When discussing the announcement of Jonathan’ Pollard’s parole with some friends last night (most of whom were Americans), I was surprised to hear that some of them felt that Pollard should eventually be greeted in Israel as a returning hero. My response (which surprised many of them) was that he was not a hero and should be treated as a mercenary who sold out his country for money.
While Pollard served longer than any other person had ever been imprisoned for spying for a friendly country in my humble opinion, he deserved a long time in jail, perhaps not as long as 30 years but a significant amount of time, based on his betrayal of America.
Many of the details of Pollard’s crimes are still under wraps, but there are things we do know. While he took a plea deal and accepted guilt for passing American secrets to an ally, he was accused of doing much more.
Ron Olive, the NCIS investigator who investigated Pollard, wrote that Pollard did not serve Israel solely, but admitted passing secrets to South Africa, and to shopping his access to Pakistan and other countries. He was also accused of using classified documents to unsuccessfully broker an arms deal with the governments of South Africa, Argentina, and Taiwan.
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According to the plea deal, Pollard was to plead guilty to one count of “conspiracy to deliver national defense information to a foreign government,” cooperate fully with the government’s ongoing investigation and promised not to talk about his crimes, the info he passed along, or his case without first submitting to pre-clearance by the Director of Naval Intelligence.
Three weeks before Pollard’s sentencing, Wolf Blitzer, at the time a Jerusalem Post correspondent, conducted a jail-cell interview with Pollard and penned an article that ran in The Washington Post called, “Pollard: Not A Bumbler, but Israel’s Master Spy.” For the article, Pollard gave Blitzer specific details of his crimes and the classified information he provided. This little bit of bragging was a direct violation of his plea agreement, which angered the prosecution and did not help him with the Judge either, as both mentioned during the sentencing hearing.
Pollard believes that nothing he did hurts the United States. Not privy to the classified information associated with the case, I can’t substantiate or eliminate that claim. What I can confirm is that he betrayed the trust the American people put in him and passed along classified information. While that does not meet the legal definition of treason, it certainly was a treasonous act.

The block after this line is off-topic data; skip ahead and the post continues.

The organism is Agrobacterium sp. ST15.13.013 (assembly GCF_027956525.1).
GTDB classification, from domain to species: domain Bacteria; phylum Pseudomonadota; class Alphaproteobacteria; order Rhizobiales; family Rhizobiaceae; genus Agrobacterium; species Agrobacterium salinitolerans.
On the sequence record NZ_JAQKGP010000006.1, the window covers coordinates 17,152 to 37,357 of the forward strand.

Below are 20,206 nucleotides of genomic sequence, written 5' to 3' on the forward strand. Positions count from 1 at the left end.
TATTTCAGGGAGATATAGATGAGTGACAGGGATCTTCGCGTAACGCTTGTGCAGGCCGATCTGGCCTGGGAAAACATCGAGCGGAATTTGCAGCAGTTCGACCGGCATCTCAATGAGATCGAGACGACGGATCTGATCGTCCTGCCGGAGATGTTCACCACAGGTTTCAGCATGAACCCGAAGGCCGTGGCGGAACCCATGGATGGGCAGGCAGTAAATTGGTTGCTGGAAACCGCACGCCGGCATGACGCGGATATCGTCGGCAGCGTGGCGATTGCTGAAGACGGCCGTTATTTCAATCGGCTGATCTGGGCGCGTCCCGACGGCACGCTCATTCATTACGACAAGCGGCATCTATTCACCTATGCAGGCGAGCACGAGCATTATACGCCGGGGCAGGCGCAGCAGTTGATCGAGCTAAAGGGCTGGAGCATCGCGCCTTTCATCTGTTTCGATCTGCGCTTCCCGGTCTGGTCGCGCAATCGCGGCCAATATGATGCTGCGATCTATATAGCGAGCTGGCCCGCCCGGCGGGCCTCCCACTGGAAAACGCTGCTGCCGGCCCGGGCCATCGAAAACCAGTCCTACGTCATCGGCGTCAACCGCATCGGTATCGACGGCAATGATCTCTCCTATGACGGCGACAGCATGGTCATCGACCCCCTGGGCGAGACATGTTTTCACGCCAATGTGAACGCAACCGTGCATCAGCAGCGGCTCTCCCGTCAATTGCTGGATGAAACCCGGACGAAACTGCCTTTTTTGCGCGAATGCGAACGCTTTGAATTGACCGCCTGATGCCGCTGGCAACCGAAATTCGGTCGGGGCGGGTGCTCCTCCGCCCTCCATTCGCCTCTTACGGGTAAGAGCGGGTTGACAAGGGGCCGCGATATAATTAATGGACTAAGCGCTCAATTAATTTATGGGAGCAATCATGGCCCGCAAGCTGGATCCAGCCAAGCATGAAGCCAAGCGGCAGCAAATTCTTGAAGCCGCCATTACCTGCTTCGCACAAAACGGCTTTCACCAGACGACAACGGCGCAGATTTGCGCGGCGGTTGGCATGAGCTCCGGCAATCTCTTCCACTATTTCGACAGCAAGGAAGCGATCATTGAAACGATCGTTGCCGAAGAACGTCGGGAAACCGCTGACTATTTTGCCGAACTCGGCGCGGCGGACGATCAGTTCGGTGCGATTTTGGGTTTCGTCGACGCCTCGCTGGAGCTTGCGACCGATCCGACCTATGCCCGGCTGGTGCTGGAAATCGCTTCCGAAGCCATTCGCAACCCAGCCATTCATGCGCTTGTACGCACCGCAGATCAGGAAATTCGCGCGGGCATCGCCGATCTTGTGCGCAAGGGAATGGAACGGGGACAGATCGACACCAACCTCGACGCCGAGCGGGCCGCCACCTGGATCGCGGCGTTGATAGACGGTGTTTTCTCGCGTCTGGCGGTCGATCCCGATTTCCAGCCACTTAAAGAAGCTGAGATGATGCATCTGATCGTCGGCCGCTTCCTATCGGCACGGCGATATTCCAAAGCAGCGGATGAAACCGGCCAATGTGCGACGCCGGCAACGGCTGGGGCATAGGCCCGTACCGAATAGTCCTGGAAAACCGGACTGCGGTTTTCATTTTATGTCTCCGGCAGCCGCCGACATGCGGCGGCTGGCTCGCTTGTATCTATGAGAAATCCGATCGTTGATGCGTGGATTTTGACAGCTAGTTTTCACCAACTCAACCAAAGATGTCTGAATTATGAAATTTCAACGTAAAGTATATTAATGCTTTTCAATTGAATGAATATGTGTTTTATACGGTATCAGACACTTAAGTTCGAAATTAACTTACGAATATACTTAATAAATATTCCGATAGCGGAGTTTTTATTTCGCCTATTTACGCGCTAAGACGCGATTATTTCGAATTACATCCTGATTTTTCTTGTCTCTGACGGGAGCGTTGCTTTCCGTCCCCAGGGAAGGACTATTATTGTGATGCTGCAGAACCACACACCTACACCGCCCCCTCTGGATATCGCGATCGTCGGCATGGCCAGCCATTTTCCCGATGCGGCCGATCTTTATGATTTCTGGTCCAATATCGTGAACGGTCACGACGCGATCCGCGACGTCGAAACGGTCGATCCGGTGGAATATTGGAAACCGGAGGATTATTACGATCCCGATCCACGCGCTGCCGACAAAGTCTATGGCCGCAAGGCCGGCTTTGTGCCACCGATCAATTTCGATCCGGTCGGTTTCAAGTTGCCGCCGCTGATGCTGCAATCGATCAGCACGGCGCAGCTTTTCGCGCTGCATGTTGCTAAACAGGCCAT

Pollard betrayed this country, which gave him and his family so much. I don’t know what brought his family to America. Mine were escaping the Cossacks when they fled from Russia to Galveston, Texas, which coincidentally is where Pollard was born. This country took his family (and mine) with open arms and deserved more loyalty than Pollard gave America. Other than spying, the only thing he did for the United States is giving credence to the false Antisemitic canard that American Jews have dual loyalty.
In the interview, he gave Wolf Blitzer three weeks before his sentencing Pollard compared himself to Eli Cohen, the Israeli spy who went to Syria, got himself integrated into the Syrian government, and was able to pass on Syrian military positions and other information which helped Israel win the Six-Day War. Cohen was caught and executed in 1966.
Pollard was no Eli Cohen, he didn’t spy for Israel out of an affinity for the Jewish State, he spied for Israel and other countries for money. He wasn’t a patriot for Israel or America. He was simply a crass mercenary, a vendor who sold secrets. If I was an Israeli government official, I would consider Pollard an embarrassment who should be swept under the rug as soon as possible.
As the night was winding down, I was accused of being critical of Pollard because I wanted to avoid being charged with a dual loyalty–not true.
My father told me the story of how my great-grandparents ran across roofs in Odessa, dragging and carrying their children trying to escape the Russian Cossacks. That was how the country where my family lived for generations treated Jews. But my great-grandparents and their children they arrived in Galveston much later they were greeted with open arms and given so many more opportunities than they ever had in Russia.
Despite the way our Democratic party leaders have eroded our freedoms here in America, this is still the freest and welcoming country in the world. They took my family in (legally) when they needed refuge and treated us very well. And for all of its faults, I happen to love this country and believe that it is still the freest nation on the face of the earth. I also assert that others who live here should love America much as I do. THAT is why I criticize Pollard and why I could never consider him a hero.